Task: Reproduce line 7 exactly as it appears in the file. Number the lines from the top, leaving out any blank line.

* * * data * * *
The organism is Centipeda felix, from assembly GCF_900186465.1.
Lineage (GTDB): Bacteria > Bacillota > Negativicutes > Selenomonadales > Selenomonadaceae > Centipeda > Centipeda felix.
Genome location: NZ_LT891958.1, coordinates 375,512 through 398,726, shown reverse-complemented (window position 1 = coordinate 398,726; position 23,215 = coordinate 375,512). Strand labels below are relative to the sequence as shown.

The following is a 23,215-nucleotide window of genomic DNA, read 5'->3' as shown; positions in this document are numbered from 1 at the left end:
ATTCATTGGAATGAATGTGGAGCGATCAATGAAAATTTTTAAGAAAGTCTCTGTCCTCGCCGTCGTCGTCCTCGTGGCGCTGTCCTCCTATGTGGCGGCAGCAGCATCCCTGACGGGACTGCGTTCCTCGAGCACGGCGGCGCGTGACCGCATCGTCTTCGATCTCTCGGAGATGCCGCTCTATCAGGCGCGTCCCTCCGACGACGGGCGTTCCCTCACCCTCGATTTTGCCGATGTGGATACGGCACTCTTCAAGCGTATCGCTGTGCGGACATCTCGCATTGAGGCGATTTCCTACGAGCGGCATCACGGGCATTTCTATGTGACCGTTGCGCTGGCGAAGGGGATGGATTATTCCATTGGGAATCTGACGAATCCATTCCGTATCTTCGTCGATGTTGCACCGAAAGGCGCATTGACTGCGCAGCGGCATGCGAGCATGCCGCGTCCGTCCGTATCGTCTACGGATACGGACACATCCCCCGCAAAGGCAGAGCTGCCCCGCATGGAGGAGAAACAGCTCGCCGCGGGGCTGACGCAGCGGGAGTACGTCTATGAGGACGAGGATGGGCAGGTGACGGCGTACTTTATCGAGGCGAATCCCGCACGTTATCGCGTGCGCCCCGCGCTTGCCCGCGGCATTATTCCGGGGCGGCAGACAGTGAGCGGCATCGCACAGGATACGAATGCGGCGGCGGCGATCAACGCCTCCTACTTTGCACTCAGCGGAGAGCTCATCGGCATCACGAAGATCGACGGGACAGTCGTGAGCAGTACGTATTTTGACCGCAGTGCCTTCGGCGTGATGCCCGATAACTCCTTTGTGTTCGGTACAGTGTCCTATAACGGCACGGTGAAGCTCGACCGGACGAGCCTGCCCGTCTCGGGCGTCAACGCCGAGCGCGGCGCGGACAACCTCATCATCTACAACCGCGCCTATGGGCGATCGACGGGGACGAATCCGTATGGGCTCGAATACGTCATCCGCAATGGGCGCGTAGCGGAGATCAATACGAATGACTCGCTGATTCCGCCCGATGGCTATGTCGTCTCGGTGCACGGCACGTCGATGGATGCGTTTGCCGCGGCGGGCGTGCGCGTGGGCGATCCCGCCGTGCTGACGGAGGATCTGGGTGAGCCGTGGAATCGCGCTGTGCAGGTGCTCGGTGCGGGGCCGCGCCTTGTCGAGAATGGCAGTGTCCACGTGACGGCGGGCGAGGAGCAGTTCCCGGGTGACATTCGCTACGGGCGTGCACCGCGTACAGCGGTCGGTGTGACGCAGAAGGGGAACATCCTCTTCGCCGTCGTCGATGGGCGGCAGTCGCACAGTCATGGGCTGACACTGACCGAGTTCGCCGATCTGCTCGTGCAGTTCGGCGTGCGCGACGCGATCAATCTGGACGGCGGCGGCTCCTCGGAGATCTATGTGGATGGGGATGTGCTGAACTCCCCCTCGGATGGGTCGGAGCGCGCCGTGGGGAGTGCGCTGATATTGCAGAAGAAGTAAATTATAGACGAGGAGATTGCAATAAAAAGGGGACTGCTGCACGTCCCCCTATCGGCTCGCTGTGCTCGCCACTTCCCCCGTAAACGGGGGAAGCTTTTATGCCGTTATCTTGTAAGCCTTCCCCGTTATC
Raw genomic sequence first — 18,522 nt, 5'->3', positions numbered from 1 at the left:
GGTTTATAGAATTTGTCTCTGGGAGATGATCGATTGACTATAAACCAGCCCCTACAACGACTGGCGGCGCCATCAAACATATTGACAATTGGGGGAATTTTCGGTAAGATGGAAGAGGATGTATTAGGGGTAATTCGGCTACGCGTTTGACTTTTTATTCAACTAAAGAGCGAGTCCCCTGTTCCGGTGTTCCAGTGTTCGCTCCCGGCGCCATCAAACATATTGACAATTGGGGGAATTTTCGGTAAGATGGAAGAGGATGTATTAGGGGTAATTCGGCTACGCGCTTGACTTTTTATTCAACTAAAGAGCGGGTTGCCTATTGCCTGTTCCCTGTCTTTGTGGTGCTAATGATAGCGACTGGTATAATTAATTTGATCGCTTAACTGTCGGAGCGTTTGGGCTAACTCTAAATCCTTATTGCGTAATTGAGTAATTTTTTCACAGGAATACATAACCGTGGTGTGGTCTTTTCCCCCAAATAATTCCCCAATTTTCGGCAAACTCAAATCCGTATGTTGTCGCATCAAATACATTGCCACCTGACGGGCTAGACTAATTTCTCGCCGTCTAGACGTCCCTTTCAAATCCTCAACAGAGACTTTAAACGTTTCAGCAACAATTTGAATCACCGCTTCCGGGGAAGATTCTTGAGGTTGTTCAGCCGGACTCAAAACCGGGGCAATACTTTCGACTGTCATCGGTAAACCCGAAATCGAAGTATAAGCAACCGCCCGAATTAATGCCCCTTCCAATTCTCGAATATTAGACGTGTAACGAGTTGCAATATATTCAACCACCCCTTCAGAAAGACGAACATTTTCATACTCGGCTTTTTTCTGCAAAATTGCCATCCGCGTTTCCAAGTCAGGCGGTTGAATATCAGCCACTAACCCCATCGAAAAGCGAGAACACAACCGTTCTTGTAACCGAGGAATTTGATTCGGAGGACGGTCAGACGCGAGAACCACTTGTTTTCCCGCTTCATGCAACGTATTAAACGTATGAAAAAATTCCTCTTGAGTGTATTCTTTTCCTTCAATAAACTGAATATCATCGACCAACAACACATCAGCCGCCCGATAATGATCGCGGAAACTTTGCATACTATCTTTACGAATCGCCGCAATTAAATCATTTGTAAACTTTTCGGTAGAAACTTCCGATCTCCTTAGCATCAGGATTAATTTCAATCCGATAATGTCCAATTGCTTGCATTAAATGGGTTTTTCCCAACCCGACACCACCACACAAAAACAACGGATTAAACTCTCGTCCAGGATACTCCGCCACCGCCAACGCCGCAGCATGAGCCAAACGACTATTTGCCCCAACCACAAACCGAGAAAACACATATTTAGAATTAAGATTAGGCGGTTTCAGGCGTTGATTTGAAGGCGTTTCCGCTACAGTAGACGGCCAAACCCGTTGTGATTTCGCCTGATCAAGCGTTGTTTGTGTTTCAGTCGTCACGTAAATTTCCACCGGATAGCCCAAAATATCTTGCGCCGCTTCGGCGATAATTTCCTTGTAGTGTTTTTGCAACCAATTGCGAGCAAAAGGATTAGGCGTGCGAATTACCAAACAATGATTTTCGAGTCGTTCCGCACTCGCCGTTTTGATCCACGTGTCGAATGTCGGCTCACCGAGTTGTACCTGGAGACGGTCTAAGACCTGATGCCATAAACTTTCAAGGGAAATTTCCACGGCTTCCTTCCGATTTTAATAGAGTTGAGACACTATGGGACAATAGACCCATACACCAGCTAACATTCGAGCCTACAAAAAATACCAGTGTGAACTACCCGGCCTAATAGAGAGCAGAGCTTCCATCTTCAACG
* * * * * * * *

GGTTTATAGAATTTGTCTCTGGGAGATGATCGATTGACTATAAACCAGCCCCTACAACGACTGGCGGCGCCATCAAACATATTGACAATTGGGGGAATTTTCGGTAAGATGGAAGAGGATGTATTAGGGGTAATTCGGCTACGCGTTTGACTTTTTATTCAACTAAAGAGCGAGTCCCCTGTTCCGGTGTTCCAGTGTTCGCTCCCGGCGCCATCAAACATATTGACAATTGGGGGAATTTTCGGTAAGATGGAAGAGGATGTATTAGGGGTAATTCGGCTACGCGCTTGACTTTTTATTCAACTAAAGAGCGGGTTGCCTATTGCCTGTTCCCTGTCTTTGTGGTGCTAATGATAGCGACTGGTATAATTAATTTGATCGCTTAACTGTCGGAGCGTTTGGGCTAACTCTAAATCCTTATTGCGTAATTGAGTAATTTTTTCACAGGAATACATAACCGTGGTGTGGTCTTTTCCCCCAAATAATTCCCCAATTTTCGGCAAACTCAAATCCGTATGTTGTCGCATCAAATACATTGCCACCTGACGGGCTAGACTAATTTCTCGCCGTCTAGACGTCCCTTTCAAATCCTCAACAGAGACTTTAAACGTTTCAGCAACAATTTGAATCACCGCTTCCGGGGAAGATTCTTGAGGTTGTTCAGCCGGACTCAAAACCGGGGCAATACTTTCGACTGTCATCGGTAAACCCGAAATCGAAGTATAAGCAACCGCCCGAATTAATGCCCCTTCCAATTCTCGAATATTAGACGTGTAACGAGTTGCAATATATTCAACCACCCCTTCAGAAAGACGAACATTTTCATACTCGGCTTTTTTCTGCAAAATTGCCATCCGCGTTTCCAAGTCAGGCGGTTGAATATCAGCCACTAACCCCATCGAAAAGCGAGAACACAACCGTTCTTGTAACCGAGGAATTTGATTCGGAGGACGGTCAGACGCGAGAACCACTTGTTTTCCCGCTTCATGCAACGTATTAAACGTATGAAAAAATTCCTCTTGAGTGTATTCTTTTCCTTCAATAAACTGAATATCATCGACCAACAACACATCAGCCGCCCGATAATGATCGCGGAAACTTTGCATACTATCTTTACGAATCGCCGCAATTAAATCATTTGTAAACTTTTCGGTAGAAACTTCCGATCTCCTTAGCATCAGGATTAATTTCAATCCGATAATGTCCAATTGCTTGCATTAAATGGGTTTTTCCCAACCCGACACCACCACACAAAAACAACGGATTAAACTCTCGTCCAGGATACTCCGCCACCGCCAACGCCGCAGCATGAGCCAAACGACTATTTGCCCCAACCACAAACCGAGAAAACACATATTTAGAATTAAGATTAGGCGGTTTCAGGCGTTGATTTGAAGGCGTTTCCGCTACAGTAGACGGCCAAACCCGTTGTGATTTCGCCTGATCAAGCGTTGTTTGTGTTTCAGTCGTCACGTAAATTTCCACCGGATAGCCCAAAATATCTTGCGCCGCTTCGGCGATAATTTCCTTGTAGTGTTTTTGCAACCAATTGCGAGCAAAAGGATTAGGCGTGCGAATTACCAAACAATGATTTTCGAGTCGTTCCGCACTCGCCGTTTTGATCCACGTGTCGAATGTCGGCTCACCGAGTTGTACCTGGAGACGGTCTAAGACCTGATGCCATAAACTTTCAAGGGAAATTTCCACGGCTTCCTTCCGATTTTAATAGAGTTGAGACACTATGGGACAATAGACCCATACACCAGCTAACATTCGAGCCTACAAAAAATACCAGTGTGAACTACCCGGCCTAATAGAGAGCAGAGCTTCCATCTTCAACG